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Russian Industrial Restructuring: Trends in Productivity, Competitiveness and Comparative Advantage

  • Rudiger Ahrend

This article investigates issues related to industrial restructuring in Russia. Based on extensive sectoral data it examines, more particularly, levels and changes in labour productivity, unit labour costs and revealed comparative advantages for a large number of Russian industrial sectors. The main findings are the following. First, impressive increases in labour productivity have been achieved since 1997, especially during the post-crisis period. Second, this has been true for all major sectors, with the exception of those which are still predominantly state-controlled or which suffer from strong state interference. Third, there have been significant relative adjustments within the industrial sector, as labour productivity increased more in less productive sectors. Since the crisis, relative unit labour costs have also adjusted considerably, as less competitive sectors experienced larger labour force reductions. Fourth, international competitiveness — as measured by revealed comparative advantage — remains limited to a small number of sectors that mainly produce primary commodities (particularly hydrocarbons) and energy-intensive basic goods. And finally, there has been a tendency for further specialisation in resource-based exports in recent years.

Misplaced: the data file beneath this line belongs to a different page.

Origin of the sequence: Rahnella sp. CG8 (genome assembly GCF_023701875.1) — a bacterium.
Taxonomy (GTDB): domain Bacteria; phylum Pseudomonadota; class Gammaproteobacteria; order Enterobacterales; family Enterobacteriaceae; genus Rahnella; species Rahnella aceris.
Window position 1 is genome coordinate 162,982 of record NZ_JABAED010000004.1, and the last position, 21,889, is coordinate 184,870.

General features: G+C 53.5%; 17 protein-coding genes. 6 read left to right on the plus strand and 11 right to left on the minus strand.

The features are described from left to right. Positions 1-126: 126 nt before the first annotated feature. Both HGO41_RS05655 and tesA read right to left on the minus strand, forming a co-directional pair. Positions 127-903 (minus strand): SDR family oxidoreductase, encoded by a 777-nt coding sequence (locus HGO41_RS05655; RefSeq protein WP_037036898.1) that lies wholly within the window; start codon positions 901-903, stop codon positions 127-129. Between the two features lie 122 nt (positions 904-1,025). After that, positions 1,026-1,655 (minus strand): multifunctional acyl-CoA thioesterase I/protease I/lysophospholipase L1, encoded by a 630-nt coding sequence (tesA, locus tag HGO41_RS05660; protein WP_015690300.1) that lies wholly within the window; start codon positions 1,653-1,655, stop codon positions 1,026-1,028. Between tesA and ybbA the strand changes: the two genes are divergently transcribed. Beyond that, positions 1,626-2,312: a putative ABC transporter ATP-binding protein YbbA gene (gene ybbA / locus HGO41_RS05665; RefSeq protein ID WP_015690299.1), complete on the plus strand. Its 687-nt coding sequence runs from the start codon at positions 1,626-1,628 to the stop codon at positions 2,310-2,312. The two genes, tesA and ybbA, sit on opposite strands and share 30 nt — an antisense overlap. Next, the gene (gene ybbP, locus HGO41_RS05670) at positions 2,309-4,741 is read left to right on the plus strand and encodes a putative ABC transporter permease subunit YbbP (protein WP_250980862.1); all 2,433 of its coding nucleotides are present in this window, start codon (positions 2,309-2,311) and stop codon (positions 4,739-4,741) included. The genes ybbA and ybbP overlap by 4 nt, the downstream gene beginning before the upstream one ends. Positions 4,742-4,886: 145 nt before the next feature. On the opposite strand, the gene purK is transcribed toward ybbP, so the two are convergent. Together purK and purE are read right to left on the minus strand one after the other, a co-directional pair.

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File URL: http://www.tandfonline.com/doi/abs/10.1080/14631370600881770
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Article provided by Taylor & Francis Journals in its journal Post-Communist Economies.

Volume (Year): 18 (2006)
Issue (Month): 3 ()
Pages: 277-295

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Handle: RePEc:taf:pocoec:v:18:y:2006:i:3:p:277-295
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  1. J. David Brown & John S. Earle & Almos Telegdy, 2004. "Does Privatization Raise Productivity? Evidence from Comprehensive Panel Data on Manufacturing Firms in Hungary, Romania, Russia, and Ukraine," Upjohn Working Papers and Journal Articles 04-107, W.E. Upjohn Institute for Employment Research.
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